your sanctuary of re-membrance
let me preface this piece by saying that advice has three categories; the good, the bad and the unwelcome but what i'm about to share is nothing but gems. okay, baby? joking. but in all seriousness, what i'm about to share may not work for you or it may even be out of context for the reality you currently live and that's okay but at least my ego can go to sleep knowing that it saved you from from making the mistakes i did.
when i started freelancing, i knew nothing except the fact that i wasn’t getting what i needed professionally or personally through the conventional work structure. it’s mostly been a learn-as-you go experience with moments that remind me that sometimes, we need to simultaneously do while we learn otherwise we could find ourselves waiting for forever to live the life we day dream about.
it's hard to encapsulate four years worth of experience into a few paragraphs but in the best way i know how, here are a few gems i've picked up along the way.
this phrase has truly carried me, especially when i caught wind of the fact that almost everyone else is doing so. the thing about performing something is that if you practice it long enough, eventually you become it, which is a double edge sword but i digress. affirmations and mantras are some of the practices that have helped solidify the notion of mind over matter. chant them, write them down, pray or meditate about them, just get them out to the universe. there's a caveat though— it all means nothing if you don't believe what you're saying or doing on a visceral level. once your desires are charged with emotion, it's only a matter of time til they become reality. some will say it's all too woo-woo, but i have to keep reminding myself that this isn't for them.
freelance work means that money comes in spurts but you know what stays steady? the bills. and if you have an anxious relationship with money like i do, you are prone to make decisions from a place of fear and doubt— don’t. my spiritual journey has taught me that money isn't just about checks and balances, being rich or broke. there's a foundational job that trumps all of that and that is doing the work of understanding the intricacies of our relationship with money and where our beliefs and framework around it come from. otherwise, what are we basing how much of it we need and what we’re willing to do to get it on? if everything is energy, then certainly the frequency we carry around money is worth spending time on.
as cliche as it may be, it is true that we set the bar for how people treat us and it's no different in the work space. setting prices for your services, especially with creative work, can feel like picking a needle from a haystack. there’s a lot of advice that suggests we should follow the market rate but how many people do you know that are transparent about how much is in the bag they're securing? it's really about what you think your work is worth and what you feel is fair compensation for it in context. in my case, i'll take a pay cut if the client's mission aligns with my values because someone creating something i want to see in the world carries more weight than money for me. give yourself the room to change your mind or switch things up when you feel called. yes, do your research, don't sell yourself short but be the judge of what makes most sense for the circumstance.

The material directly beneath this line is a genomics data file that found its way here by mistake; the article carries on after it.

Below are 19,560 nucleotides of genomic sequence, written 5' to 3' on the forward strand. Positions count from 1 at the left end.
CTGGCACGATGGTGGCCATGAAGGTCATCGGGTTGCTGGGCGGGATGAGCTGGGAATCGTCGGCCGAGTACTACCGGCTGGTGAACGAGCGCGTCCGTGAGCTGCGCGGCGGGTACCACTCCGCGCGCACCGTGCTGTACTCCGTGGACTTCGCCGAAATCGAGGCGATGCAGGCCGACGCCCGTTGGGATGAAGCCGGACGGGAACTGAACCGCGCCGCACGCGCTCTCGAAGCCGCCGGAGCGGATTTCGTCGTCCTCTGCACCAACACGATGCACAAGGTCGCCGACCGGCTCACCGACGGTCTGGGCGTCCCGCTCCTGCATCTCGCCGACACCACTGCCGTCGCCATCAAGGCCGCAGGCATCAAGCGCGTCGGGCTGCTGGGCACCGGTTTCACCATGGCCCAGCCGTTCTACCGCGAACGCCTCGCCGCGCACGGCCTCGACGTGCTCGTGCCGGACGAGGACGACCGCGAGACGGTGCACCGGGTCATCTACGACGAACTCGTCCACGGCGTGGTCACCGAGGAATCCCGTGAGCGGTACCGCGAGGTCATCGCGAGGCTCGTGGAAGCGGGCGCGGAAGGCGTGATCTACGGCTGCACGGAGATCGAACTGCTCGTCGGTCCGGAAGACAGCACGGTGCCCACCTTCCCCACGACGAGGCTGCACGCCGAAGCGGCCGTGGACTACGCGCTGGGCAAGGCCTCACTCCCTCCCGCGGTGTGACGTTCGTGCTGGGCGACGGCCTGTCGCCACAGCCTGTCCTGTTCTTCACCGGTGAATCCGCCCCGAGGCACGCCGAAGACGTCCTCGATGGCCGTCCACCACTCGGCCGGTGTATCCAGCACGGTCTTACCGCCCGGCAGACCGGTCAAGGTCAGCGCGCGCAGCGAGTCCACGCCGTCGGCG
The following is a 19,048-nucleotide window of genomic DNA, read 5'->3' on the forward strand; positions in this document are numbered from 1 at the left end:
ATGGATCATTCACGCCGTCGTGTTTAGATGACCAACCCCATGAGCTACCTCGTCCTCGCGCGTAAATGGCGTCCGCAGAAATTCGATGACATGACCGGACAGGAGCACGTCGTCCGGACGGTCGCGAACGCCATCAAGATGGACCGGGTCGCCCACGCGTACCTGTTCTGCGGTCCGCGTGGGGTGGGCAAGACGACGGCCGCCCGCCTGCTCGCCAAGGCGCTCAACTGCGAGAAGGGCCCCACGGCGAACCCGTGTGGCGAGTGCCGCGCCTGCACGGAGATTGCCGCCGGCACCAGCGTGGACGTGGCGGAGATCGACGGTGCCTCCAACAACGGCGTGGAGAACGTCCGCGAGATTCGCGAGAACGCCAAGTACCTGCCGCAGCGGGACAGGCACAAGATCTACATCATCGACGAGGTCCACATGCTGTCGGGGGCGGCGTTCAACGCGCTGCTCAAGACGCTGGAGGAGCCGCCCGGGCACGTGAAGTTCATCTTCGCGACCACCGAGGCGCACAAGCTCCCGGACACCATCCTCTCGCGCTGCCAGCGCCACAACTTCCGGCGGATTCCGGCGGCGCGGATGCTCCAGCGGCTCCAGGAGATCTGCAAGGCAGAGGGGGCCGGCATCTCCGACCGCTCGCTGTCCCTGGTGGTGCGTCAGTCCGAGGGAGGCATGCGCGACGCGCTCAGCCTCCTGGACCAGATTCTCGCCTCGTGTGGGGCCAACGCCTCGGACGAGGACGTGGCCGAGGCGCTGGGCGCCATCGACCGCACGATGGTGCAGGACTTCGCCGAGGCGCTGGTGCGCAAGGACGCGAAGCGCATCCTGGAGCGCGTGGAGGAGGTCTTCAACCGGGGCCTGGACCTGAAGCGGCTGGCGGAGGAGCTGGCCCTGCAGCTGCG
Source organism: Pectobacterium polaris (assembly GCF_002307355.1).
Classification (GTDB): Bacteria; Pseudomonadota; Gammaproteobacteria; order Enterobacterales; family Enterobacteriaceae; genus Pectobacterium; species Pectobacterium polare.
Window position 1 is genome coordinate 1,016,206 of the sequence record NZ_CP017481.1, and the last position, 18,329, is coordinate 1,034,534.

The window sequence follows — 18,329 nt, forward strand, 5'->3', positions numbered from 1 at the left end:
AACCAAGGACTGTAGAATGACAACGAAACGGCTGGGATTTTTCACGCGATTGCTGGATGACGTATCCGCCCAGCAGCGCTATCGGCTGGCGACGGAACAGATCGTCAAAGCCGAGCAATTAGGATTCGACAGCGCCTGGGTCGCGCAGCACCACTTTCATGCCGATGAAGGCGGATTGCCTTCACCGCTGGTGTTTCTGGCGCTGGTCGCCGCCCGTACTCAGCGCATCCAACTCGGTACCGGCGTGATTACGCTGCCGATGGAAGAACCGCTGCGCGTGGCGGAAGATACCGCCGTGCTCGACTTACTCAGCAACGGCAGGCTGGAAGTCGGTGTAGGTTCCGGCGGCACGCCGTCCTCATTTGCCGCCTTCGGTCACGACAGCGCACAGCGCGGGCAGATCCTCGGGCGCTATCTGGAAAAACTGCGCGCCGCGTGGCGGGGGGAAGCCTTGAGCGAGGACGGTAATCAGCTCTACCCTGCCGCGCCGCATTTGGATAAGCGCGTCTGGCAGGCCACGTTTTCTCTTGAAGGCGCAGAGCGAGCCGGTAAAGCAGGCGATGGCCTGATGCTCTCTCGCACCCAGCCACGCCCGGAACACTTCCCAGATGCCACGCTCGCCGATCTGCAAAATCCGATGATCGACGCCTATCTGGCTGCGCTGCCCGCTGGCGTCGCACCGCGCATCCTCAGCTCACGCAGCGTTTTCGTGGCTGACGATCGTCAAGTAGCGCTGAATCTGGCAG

for some reason, paying an organization comes more natural to people than paying individuals. there seems to be a need to cultivate an art to getting paid as a freelancer and everyone finesses it differently. one thing i always do is ask for a down payment upfront. this accounts for the time i spend on the product before completion. it also helps reinforce the professionalism of the contractual relationship. people tend to put a little more back into things when their money is involved.
building a solid professional circle doesn’t have to be confined to conferences and summits, although if that's your thing, by all means. i’ve met some of the most instrumental people in my life through channels that just required me to step out of the box. it is true that we get what we give. take an active role in intentionally connecting with people. social media has made it so much easier for us to not only stalk people but also to reach out to personal brands whose work or stories we admire. working remotely doesn't afford some of the automatic networking spaces that come with a conventional job so extra effort in connecting with other professionals is crucial. who knows? you might even make a new friend in the process. sorry aubrey, yes new friends.
this is the moment to put to use what those job titles and salaries with benefits taught you. your freelance resumé might look like a skeleton in the beginning but the experience that got you to this point will usher you into leveling up on your skills. use the teachings on what works and what doesn't from your former bosses as a foundation for the way you'll run your operation. time management, negotiating pay, working with challenging personalities, building relationships or managing a crisis— these are all things that fall solely on your plate now and ultimately, holding yourself accountable for the things you say you'll do is the glue that will keep your sh*t together. you're the boss now, fill those shoes. and if you find yourself struggling, be kind to yourself because even rome wasn't built in one day, am i riiiight?